Are we addicted to achievement?
Are you an achievement addict? Our society seems obsessed with success and defining our worth by our school marks and getting a good job. We go from tiger parenting to examine our hearts and then discover something bigger which helps our achievement obsession.
Our guest: Dr. Justine Toh. Justine is a Senior Research Fellow at the Centre for Public Christianity, where she regularly speaks and writes about the Christian faith in the Australian media. Justine has a PhD in Cultural Studies from Macquarie University and admits to being a recovering achievement addict.
Justine is the author of a new book: Achievement Addiction - check out the end of the podcast for a special offer on how you can get a signed copy of this book.
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Bigger questions asked in the conversation
Now to kick off Bigger Questions we like to ask some smaller questions - just to get us thinking. Today we’re asking Dr. Justine Toh about achievement. So Justine for our smaller question today, I’m going to ask you about tiger parenting - a strict, authoritative method of parenting which is meant to raise high achieving children.
Achievement in our culture
So Justine, you actually talk about the Tiger Mum, in your book, ‘Achievement Addiction’, is this a stereotype of Asian high achievers?
But the connection of achievement to success is not just an Asian, ‘tiger mum’ thing though is it?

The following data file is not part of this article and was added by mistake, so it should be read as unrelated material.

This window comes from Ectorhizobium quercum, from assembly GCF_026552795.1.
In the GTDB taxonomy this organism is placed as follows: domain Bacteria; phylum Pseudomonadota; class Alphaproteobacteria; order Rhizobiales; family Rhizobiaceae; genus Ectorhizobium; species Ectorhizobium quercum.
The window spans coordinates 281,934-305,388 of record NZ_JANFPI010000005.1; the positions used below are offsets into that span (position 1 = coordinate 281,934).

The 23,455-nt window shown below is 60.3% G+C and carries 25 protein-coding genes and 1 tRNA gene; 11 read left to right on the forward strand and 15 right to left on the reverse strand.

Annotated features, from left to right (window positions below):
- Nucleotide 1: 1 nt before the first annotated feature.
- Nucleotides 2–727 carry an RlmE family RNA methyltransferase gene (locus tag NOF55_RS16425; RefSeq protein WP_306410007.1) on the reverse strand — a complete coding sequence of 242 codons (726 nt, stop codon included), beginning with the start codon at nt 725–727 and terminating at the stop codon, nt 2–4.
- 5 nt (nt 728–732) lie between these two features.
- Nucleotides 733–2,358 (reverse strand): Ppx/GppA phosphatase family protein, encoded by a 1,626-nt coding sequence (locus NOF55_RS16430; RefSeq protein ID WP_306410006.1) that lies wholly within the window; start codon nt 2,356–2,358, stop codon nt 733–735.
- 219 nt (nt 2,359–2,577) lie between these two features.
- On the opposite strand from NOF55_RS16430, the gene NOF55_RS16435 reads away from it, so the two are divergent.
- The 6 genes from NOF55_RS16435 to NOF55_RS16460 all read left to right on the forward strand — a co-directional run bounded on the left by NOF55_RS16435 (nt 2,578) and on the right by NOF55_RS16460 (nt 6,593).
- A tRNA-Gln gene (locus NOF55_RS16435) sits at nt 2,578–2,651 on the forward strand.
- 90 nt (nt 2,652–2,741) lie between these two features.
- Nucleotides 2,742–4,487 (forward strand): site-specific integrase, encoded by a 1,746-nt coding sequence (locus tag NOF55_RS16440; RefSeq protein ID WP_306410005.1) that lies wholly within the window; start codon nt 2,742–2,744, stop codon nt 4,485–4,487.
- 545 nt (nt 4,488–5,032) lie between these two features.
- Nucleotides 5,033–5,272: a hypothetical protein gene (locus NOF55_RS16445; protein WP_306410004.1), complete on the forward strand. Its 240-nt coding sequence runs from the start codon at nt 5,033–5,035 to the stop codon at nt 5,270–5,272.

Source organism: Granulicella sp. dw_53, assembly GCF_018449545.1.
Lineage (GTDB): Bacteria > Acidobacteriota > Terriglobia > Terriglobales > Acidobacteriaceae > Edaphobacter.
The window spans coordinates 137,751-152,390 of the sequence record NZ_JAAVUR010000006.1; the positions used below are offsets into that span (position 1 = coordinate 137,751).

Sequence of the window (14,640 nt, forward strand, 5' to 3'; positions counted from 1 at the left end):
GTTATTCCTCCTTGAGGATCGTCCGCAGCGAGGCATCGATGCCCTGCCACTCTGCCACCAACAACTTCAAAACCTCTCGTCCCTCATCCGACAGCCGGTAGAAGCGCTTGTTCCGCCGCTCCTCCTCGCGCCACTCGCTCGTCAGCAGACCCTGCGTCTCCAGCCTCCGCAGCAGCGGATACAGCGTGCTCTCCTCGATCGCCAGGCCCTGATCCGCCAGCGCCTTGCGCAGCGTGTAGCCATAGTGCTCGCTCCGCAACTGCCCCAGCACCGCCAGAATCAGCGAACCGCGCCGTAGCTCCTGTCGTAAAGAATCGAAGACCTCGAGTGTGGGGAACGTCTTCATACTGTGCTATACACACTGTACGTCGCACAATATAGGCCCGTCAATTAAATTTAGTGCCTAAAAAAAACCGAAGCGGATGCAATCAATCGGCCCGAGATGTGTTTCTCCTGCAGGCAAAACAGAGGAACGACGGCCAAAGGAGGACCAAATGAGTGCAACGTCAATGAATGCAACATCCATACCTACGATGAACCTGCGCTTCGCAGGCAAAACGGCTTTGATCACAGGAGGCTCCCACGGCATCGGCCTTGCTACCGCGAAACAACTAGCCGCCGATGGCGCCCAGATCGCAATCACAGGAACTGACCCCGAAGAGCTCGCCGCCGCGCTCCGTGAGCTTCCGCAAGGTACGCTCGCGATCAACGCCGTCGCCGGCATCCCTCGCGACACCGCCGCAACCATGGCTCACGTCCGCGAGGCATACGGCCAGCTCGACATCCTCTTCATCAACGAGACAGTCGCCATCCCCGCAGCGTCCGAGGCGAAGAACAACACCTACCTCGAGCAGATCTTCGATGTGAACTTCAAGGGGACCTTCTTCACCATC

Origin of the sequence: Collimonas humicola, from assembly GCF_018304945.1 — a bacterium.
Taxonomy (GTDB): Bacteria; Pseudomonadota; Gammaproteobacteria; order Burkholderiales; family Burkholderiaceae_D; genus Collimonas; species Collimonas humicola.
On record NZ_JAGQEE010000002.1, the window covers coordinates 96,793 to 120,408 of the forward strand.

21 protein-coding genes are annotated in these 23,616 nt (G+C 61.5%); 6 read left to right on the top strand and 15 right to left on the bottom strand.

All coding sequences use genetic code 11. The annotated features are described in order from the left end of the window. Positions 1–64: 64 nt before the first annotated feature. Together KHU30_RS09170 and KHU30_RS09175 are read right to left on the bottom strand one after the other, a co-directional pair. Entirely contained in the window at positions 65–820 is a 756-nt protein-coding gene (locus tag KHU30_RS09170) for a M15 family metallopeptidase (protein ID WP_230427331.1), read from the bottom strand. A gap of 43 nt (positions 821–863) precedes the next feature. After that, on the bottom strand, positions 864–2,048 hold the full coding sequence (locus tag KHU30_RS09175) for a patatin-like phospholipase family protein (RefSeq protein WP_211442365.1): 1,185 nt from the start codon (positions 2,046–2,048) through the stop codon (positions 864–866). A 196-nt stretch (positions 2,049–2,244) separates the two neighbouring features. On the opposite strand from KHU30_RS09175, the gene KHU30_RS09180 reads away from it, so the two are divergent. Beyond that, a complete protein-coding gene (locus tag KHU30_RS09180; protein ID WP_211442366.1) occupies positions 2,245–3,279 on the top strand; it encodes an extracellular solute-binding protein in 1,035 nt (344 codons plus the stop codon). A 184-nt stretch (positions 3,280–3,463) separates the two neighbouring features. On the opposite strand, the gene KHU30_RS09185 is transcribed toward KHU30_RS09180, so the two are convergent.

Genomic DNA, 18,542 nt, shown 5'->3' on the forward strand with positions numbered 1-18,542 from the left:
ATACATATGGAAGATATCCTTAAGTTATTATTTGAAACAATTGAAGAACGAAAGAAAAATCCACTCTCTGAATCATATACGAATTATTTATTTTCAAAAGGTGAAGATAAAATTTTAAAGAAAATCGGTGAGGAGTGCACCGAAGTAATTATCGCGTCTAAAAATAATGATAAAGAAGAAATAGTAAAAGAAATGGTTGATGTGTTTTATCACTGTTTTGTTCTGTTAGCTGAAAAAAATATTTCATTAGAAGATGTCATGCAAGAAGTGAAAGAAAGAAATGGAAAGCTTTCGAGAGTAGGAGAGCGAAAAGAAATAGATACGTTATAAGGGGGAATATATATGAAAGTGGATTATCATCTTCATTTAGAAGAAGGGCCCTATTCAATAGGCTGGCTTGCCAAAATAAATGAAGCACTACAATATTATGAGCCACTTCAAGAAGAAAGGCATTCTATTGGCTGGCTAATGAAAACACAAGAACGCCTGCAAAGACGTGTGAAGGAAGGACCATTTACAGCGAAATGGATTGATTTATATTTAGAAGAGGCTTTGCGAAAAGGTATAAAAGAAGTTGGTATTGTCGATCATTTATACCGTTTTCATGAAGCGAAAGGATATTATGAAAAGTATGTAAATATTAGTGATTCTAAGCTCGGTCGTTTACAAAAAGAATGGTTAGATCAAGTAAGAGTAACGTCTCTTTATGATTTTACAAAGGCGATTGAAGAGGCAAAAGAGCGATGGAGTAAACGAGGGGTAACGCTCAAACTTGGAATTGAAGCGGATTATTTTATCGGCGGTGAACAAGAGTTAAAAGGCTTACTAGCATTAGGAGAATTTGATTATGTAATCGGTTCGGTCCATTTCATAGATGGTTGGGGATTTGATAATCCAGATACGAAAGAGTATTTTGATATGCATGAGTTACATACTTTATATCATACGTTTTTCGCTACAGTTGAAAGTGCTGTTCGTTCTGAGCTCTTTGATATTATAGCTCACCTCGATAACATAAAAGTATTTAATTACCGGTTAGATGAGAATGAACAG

Addiction to achievement
So you’ve written a book, ‘Achievement Addiction’, is it too much to describe achievement as an ‘addiction’?
So what’s the problem with achievement? Are you saying that achievement is wrong?
Justine, you claim to be a recovering achievement addict - what does that mean?
Why are we addicted to achievement?
Why do you think our culture is addicted to achievement?
Is there a solution?
The Bible’s reflection
Now Justine, in the Gospel of Matthew - one of the four biographies of Jesus’ life we have - Jesus shares a parable about workers who were hired to work in the landowners vineyard. They were hired at different times in the day and all agreed to work, in the end for the same pay - one denarius. At the end of the day, when they’re paid some weren’t happy. It says in Matthew 20:11-12,
When they received it, they began to grumble against the landowner. “These who were hired last worked only one hour,” they said, “and you have made them equal to us who have borne the burden of the work and the heat of the day.”
So do you appreciate their disgruntlement? It seems a bit unfair doesn’t it to pay the same for one hours work as a whole day?
Jesus then answering them by saying,
“I am not being unfair to you, friend. Didn’t you agree to work for a denarius? Take your pay and go. I want to give the one who was hired last the same as I gave you. Don’t I have the right to do what I want with my own money? Or are you envious because I am generous?” ‘So the last will be first, and the first will be last’
So Justine, how does Jesus’ answer speak to our world focused on achievement?
So does this mean that Christianity denies human achievement? A commenter on Reddit once claimed that Christianity is evil and anti-human because, they claimed,
All of the amazing and good things that humans have done mean nothing according to Christianity. At best, such accomplishments are laughably inadequate attempts to overcome the burden of sin with Earthly works; at worst, they are hubristic challenges to God’s infinite glory. Nothing humans do can ever satisfy their creator.
Does the Christian faith and even the appeal to grace, deny and undervalue human achievements?
What difference has the Christian faith made for you - as a self-confessed recovering achievement addict?
The Big Question
So Justine, are we addicted to achievement?